Adrian Searle’s review emphasises the extreme cold of the installation and how Boltanski postponed the installation to take advantage of the colder weather and the temperature’s association with the dead. Although this installation at first glance appears to be intended to be viewed from a distance rather than immersive, Searle comments that Boltanski stresses ‘the importance and place of the ­spectator, and their ­relation to objects and spaces’ and how the artist is ‘also ­preoccupied by repetition and ­difference, a sensitivity to the ­conditions of place and time’.

Devika Singh notes that ‘The work’s title, Personnes, is a play on words: it means ‘people’ in French but is pronounced the same way as ‘nobody’.’ Singh comments that ‘Personnes was about survival, as are all memorials’ and in this way, visiting a memorial in effect collapses time by reminding the viewer of events of the past whilst viewer and memorial will move on through time. The installation itself was only temporary in its physical form however the recording of heartbeats was intended to endure.


Boltanski, C. Personnes (2010)

Cumming, Laura (2010) The Guardian ‘Christian Boltanski: Personnes’

Searle, A. (2010) The Guardian ‘Christian Boltanski: It’s a jumble out there’

Singh, D. (2010) Frieze ‘Christian Boltanski’

Christian Boltanski discussing his motivation for Personnes (2013) YouTube

Video of the Personnes installation (2010) YouTube

[All links accessed 6/4/18]

Research: Wrapped Trees

Christo and Jeanne-Claude’s Surrounded Islands (1980-83) surrounded 11 islands in Biscayne Bay, Greater Miami with 6.5 million square feet of bright pink floating woven polypropylene fabric to cover the water. I found their determination and method of self funding fascinating and an interesting dimension to their work.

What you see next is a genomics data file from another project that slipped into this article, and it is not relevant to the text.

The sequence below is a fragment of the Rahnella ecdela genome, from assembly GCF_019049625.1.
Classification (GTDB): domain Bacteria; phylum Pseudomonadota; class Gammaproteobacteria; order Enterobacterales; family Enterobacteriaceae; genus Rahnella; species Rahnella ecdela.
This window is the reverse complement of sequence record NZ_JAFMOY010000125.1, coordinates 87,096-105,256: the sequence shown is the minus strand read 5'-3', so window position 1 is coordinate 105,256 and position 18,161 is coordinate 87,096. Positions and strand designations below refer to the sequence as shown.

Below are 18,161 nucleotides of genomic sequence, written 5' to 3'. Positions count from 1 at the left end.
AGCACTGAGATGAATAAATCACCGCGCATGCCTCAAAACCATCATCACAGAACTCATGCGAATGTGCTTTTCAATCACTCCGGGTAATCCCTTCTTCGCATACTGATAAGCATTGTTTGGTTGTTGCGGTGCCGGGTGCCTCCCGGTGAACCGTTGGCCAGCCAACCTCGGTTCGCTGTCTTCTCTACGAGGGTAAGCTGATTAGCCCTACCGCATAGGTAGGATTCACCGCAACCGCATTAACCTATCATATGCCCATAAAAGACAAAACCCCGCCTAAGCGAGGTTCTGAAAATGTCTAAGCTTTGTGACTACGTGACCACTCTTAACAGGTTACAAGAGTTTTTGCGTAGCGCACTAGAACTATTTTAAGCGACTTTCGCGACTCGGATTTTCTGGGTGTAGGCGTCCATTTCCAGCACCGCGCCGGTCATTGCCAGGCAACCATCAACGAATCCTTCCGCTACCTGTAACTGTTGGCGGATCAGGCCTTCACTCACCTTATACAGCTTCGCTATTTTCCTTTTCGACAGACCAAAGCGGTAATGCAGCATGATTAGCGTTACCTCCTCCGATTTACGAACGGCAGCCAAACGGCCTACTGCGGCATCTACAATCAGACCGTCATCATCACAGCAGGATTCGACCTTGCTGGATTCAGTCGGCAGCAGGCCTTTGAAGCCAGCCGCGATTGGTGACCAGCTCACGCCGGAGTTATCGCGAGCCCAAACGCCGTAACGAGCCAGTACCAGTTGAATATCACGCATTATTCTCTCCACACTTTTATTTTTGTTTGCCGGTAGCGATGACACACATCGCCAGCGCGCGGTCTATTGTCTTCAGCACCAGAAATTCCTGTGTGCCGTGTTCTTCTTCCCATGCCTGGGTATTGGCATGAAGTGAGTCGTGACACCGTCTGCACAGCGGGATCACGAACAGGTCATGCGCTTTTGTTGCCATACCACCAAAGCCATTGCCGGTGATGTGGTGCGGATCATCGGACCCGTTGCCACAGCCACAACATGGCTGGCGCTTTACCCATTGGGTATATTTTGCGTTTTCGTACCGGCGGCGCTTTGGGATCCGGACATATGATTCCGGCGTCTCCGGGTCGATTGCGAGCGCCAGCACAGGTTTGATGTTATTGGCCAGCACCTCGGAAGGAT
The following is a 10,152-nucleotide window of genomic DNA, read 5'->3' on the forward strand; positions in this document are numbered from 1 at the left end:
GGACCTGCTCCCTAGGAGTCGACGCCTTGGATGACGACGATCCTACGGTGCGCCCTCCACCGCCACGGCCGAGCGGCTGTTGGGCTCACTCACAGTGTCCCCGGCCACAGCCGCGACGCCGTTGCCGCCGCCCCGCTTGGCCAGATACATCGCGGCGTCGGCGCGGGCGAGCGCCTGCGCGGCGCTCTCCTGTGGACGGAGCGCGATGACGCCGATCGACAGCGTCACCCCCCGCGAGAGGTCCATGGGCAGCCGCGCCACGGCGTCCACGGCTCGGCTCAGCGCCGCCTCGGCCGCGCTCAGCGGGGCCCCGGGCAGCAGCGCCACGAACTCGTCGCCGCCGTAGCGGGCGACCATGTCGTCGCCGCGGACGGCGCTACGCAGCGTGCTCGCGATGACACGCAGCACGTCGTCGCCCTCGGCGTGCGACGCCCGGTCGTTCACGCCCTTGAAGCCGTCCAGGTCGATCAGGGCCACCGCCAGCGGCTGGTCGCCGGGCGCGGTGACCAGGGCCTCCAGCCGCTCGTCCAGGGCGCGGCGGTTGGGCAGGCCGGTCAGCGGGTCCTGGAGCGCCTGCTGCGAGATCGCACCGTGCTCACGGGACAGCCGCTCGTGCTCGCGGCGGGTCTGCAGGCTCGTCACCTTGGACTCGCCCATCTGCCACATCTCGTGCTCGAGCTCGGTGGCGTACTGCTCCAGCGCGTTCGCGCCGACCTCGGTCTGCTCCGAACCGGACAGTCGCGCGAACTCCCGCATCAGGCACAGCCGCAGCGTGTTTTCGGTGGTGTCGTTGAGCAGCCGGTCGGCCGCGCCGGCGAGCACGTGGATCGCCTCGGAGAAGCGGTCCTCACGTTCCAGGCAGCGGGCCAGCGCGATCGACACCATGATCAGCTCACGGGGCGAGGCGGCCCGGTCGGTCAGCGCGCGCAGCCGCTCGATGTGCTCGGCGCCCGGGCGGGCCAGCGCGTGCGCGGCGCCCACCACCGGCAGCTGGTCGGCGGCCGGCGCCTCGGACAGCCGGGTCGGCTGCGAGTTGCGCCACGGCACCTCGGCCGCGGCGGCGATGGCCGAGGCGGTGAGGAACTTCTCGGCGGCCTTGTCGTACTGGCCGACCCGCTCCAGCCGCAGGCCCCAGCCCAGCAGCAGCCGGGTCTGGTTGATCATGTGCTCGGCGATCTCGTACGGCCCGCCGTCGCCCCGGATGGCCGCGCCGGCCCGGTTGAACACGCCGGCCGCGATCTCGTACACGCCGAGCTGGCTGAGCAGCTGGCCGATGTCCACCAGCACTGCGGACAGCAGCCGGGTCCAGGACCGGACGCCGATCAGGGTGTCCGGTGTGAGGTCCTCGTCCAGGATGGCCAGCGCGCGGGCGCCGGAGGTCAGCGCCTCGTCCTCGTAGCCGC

In 2018, this work possibly has a very different connotation than it did in 1983. There is much in the news about the levels of pollution of our waters. At the time, much of the rubbish on the islands was collected up and disposed of in preparation for this work however it would be an interesting project to turn the waste from waters into a fabric (if this was possible) or perhaps have a fabric that has the same mass as the rubbish collected as a stark visual image of the pollution we cannot see beneath the surface.

The OCA course book analysis of Surrounding Islands is as follows:







I would also say that the colour (pink) is a dominant feature of this artwork and there is a strong element of repetition in the fact that there are eleven islands surrounded rather than just one. The bright pink does have a transformative effect on the landscape in that it draws the viewers attention to the islands where normally they may go unnoticed.

Wrapped Trees







The 178 trees that make up this piece were between 2 and 25m tall and 1 and 14.5m wide which is still relatively large scale for a textile work. The work transforms the trees into abstract shapes which are defined in combination with the fabric, branch structure, ropes and the wind. Wrapped Trees is designed to be seen from a distance (to appreciate the structural shapes formed) but also to be experienced up close as the woven polyester fabric used was translucent allowing viewers to see shadows from the branch structures beneath. The fabric is used in Japan to protect trees from frost but it was used in Germany which translates a visual experience across the globe.

The fragile nature of the textile used means that this work would be temporary no matter what structure was underlying. Although the trees create the frame, the visual structure, colour and shape is defined by the textile covering.